Allysha Shin, a registered nurse from Los Angeles who has been abused by patients herself, says some hospitals have accepted workplace violence as an inevitability: “It is expected that you are going to get beat up from time to time.”
At a medical center in Cleveland, security guards regularly confiscate dangerous weapons like knives and guns from patients and visitors, says a 2019 report from Kaiser Health News. And according to OSHA, “In 2013, 80 percent of serious violent incidents reported in healthcare settings were caused by interactions with patients.”
Such was the case at a hospital in Tulsa, Oklahoma, on June 1, 2022, when a gunman opened fire and killed two doctors, a receptionist, and a patient. The shooter was targeting his surgeon—whom he blamed for the back pain he had after a recent procedure.
Hospitals Rise to Meet the Tide
Hospitals around the country have been taking steps to protect patients and employees in the wake of increasing violence. In remote locations like parking garages, this often means ramping up the use of live cameras. In more public areas like emergency rooms, hospitals have turned to metal detectors and added security personnel to enhance their response.
It’s important to note that the cameras in the garage where Beaudin was killed were live and fully functional at the time of her death—but without active monitoring, no one was made aware of what was happening, and nothing was done to stop the attack.
In Orangeburg, metal detectors that could have prevented the patient from entering the facility with a gun weren’t yet in place. It wasn’t until after the shooting that the hospital implemented a tightened check-in system for visitors and began using security wands to scan for weapons.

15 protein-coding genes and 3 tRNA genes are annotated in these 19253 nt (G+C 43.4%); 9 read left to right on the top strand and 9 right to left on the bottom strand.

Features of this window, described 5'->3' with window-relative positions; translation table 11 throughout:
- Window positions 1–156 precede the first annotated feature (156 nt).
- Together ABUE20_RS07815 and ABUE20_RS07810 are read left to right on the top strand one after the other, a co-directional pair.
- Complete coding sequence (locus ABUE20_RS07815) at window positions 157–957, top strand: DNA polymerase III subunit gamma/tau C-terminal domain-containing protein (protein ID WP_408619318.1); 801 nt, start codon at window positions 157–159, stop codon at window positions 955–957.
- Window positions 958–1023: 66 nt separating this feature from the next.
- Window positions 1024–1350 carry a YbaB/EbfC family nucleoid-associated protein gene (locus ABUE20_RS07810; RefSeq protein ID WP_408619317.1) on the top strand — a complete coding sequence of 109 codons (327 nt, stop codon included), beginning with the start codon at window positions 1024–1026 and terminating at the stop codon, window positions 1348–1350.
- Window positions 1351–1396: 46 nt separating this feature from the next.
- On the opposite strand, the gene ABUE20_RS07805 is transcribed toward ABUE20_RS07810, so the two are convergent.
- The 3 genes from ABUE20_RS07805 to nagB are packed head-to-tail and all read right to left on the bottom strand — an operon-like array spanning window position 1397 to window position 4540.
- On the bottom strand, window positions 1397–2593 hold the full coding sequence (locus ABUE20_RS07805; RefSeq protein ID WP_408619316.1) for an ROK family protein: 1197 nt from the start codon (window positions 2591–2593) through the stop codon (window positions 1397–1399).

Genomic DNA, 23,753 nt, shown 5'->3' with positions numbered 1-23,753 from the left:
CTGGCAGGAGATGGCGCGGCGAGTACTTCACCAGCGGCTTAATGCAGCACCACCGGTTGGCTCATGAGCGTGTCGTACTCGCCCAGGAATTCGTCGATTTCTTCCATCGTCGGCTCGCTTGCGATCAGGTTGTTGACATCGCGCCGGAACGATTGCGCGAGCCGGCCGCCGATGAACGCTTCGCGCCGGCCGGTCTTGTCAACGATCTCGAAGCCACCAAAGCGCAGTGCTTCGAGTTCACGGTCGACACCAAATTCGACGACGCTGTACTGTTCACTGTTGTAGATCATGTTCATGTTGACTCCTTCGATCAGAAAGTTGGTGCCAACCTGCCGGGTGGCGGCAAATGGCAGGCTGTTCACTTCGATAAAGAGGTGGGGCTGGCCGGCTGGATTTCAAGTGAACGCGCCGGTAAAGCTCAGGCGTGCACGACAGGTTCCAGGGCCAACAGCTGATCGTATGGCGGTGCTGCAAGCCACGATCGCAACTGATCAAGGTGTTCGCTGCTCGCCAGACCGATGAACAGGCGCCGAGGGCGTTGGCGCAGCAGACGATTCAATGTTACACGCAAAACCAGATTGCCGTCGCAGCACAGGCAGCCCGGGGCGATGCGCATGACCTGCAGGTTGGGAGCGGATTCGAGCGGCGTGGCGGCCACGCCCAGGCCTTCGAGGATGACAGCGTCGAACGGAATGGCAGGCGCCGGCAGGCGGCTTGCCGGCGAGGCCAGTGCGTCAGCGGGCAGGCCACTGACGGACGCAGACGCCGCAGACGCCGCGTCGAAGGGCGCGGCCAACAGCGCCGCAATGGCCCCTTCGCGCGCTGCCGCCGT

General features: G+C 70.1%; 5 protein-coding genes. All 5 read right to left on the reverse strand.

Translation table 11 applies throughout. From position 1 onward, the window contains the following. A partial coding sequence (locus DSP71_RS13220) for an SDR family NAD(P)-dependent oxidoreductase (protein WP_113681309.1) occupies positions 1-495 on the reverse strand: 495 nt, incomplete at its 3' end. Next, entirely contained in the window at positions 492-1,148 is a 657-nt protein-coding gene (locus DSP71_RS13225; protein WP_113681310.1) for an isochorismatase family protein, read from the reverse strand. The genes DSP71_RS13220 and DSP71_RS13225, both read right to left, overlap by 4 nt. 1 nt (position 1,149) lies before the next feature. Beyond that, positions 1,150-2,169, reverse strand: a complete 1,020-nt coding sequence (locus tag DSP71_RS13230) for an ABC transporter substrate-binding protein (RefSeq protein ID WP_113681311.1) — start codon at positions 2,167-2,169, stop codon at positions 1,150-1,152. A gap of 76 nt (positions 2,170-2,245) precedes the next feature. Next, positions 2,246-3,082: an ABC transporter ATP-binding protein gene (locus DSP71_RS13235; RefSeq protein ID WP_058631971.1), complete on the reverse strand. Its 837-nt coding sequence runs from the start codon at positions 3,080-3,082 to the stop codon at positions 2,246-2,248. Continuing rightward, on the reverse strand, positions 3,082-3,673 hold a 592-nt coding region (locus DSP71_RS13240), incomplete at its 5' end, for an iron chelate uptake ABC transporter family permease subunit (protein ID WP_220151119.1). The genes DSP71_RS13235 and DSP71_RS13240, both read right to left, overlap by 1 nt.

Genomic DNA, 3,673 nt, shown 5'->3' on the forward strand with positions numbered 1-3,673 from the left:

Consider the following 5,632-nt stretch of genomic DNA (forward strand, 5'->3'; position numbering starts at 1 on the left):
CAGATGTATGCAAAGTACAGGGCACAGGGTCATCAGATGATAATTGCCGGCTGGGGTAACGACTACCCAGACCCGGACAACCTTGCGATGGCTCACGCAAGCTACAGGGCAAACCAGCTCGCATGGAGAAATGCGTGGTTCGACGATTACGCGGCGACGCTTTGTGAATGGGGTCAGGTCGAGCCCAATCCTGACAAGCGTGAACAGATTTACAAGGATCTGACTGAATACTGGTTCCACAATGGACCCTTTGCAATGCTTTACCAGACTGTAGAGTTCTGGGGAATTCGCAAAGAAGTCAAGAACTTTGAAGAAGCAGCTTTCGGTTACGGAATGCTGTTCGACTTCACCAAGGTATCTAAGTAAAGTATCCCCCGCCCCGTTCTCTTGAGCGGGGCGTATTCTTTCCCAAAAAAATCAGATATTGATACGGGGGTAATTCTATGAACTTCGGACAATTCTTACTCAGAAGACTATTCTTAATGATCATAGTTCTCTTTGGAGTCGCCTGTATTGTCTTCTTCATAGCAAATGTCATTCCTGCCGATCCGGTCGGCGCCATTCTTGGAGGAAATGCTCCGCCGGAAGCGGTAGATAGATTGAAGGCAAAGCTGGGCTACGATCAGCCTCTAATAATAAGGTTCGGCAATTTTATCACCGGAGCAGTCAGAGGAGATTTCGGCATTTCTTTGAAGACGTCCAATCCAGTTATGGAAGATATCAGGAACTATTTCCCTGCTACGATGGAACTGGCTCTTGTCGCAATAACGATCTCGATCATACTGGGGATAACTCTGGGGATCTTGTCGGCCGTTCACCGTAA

Most hospitals understand that risks can exist anywhere, from a patient’s room all the way to the farthest parking lot. But even when prepared for a worst-case scenario—you can’t respond to risks that you don’t see.
Finding the Needle in the Haystack
As healthcare institutions return to a somewhat normal pace following COVID-19, many are still battling staffing shortages, tighter budgets, and fewer resources—meaning there are fewer members of security staff available to monitor cameras. And unmonitored cameras don’t prevent tragedies, they record them.
Even when security employees are available to meet these needs, they are often overworked and charged with too many cameras to watch. Not to mention, they are human. Distractions pop up, minds wander, they are subject to “video fatigue,”—and critical cues are missed.
Security officers bring so much more to the table than a pair of eyes. In the event of a violent outburst, they are first to arrive and are often relied on to diffuse the situation. Their time is better spent responding to threats—not searching for needles in haystacks.
A Smarter Solution for Safer Hospitals
Metal detectors, armed guards, and other security tools are disruptive, expensive, and in short supply. Instead, healthcare facilities can use limited resources more efficiently and better protect what matters most with the help of AI, like IntelliSee.
When IntelliSee is installed on security cameras, hospitals can identify threats with real-time alerts, setting off an automated process that allows security personnel to do what they do best—take action. Detectable threats include the presence of drawn guns, fallen or incapacitated persons, no-show or absent personnel (including security officers missing from their posts), loitering, trespassers, vehicles, and more.
IntelliSee’s automatic detection capabilities eliminate the need for human eyes to witness an attack or weapon before something can be done about it. In the event a person approaches a building brandishing a firearm, IntelliSee will detect the drawn gun and alert security officers before shots are ever fired. If an incident does occur, IntelliSee continues to detect and send alerts, providing time and location data that can help law enforcement map out the path of an active shooter—reducing response times and preventing further harm.
Hindsight is 20/20. IntelliSee is 24/7/365.